When the dairy industry finally secured the long sought-after exemption for milk from the Spill Prevention Control and Countermeasure Plan (SPCC) Rule (under the Clean Water Act), there was a collective sigh of relief.
The “but” or footnote to this milk exemption is this: the November 10, 2011, deadline. What happens after this deadline is anyone’s guess. Will there be enforcement action? No one can say with any certainty. What we do know is that the penalties under the Clean Water Act can be very significant and costly.
So, what should you do? Whether you are a dairy producer, crop farmer, beef feedlot, or make widgets for that matter, the issue is your capacity to store regulated oils and whether you need an SPCC plan. The following is a suggested, step-by-step approach to consider as you comply with the SPCC requirements:
1.Go to the National Milk Producers Federation website (www.nmpf.org). At the top of the page is “Issues Watch.” Here you will see a drop down menu; click on “Energy and Environment.” From here you can access “Tool to Develop a Spill Prevention, Control, and Countermeasure Plan.”
2. Watch the on-line tutorial and/or view the self-certification template.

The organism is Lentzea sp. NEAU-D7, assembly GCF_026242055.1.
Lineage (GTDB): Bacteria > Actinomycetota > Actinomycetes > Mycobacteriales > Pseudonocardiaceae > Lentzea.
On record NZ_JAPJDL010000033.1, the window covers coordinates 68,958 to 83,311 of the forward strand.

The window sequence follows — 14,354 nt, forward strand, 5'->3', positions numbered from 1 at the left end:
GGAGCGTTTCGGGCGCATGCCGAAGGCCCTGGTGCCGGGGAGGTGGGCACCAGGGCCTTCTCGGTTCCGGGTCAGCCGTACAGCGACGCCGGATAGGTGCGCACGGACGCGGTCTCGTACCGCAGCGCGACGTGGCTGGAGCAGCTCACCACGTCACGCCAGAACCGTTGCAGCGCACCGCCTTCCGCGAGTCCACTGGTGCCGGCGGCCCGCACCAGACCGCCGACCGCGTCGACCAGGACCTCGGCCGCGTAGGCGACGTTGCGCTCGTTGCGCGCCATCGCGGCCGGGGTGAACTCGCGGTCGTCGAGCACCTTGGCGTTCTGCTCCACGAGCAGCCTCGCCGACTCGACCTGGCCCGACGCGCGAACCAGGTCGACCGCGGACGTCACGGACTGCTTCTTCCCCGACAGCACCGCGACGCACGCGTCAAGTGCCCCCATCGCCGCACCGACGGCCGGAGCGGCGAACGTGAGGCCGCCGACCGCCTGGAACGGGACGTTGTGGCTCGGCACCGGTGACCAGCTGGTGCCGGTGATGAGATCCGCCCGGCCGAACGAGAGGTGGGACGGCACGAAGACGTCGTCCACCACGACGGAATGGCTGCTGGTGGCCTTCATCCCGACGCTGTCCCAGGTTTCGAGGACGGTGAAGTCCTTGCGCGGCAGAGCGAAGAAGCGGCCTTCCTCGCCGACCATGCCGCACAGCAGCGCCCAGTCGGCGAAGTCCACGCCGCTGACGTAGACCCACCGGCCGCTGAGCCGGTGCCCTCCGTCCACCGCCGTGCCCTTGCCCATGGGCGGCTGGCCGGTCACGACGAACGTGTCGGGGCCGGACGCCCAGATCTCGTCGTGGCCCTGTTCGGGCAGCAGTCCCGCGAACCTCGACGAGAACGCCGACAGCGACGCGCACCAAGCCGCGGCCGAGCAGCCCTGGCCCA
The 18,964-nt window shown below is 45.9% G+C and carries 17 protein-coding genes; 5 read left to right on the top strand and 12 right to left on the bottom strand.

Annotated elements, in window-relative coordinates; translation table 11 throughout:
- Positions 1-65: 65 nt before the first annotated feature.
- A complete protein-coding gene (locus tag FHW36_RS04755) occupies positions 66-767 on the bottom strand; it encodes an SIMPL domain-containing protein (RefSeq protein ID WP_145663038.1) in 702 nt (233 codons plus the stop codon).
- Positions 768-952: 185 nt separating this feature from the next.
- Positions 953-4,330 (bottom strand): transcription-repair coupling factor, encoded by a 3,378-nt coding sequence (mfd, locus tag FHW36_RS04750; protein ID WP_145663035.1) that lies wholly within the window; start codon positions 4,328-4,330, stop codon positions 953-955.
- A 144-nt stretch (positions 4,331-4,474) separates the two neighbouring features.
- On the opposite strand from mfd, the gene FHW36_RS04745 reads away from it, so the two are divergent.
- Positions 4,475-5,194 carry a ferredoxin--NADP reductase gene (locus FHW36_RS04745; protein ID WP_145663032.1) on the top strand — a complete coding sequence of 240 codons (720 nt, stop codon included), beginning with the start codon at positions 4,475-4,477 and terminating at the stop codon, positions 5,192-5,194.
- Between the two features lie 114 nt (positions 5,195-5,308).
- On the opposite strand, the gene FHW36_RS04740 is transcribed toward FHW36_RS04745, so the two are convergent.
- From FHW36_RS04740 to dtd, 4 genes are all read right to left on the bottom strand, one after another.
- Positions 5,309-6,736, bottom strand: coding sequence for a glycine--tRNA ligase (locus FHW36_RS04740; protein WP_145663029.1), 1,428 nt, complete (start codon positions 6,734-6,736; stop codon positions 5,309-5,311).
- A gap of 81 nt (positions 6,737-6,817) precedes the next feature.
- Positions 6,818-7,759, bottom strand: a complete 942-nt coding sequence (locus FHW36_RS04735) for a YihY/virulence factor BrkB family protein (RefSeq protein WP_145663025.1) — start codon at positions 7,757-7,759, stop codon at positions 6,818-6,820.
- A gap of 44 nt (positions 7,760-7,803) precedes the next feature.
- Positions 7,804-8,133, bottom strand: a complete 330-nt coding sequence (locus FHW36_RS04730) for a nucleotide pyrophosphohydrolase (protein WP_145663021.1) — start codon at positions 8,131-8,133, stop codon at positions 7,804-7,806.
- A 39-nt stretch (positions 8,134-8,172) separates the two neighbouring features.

3. If the SPCC regulations do not apply to you, document your exemption, printout the documentation, and keep it on file. If there are other key contacts at your farm, make sure they are aware of this as well.
4. If you can self-certify using the template, do so and make sure your plan is fully implemented. Again, keep a copy of the completed and signed template in your files and make it available to key personnel so they can present it in the event of an inspection by a state or federal regulator.
5. If you cannot self-certify and you need a professional engineer to certify your plan, you can contact our office for a cost to develop and certify your plan. You can contact either Christopher Paré (email@example.com) or Matthew Schroeder, P.E. (firstname.lastname@example.org) at 248-932-0228 for more information.
As compliance/implementation may involve some capital improvements, it would be prudent to evaluate your applicability as soon as possible. If you wait until the fall of 2011 to prepare and implement your SPCC plan, you may risk missing the deadline.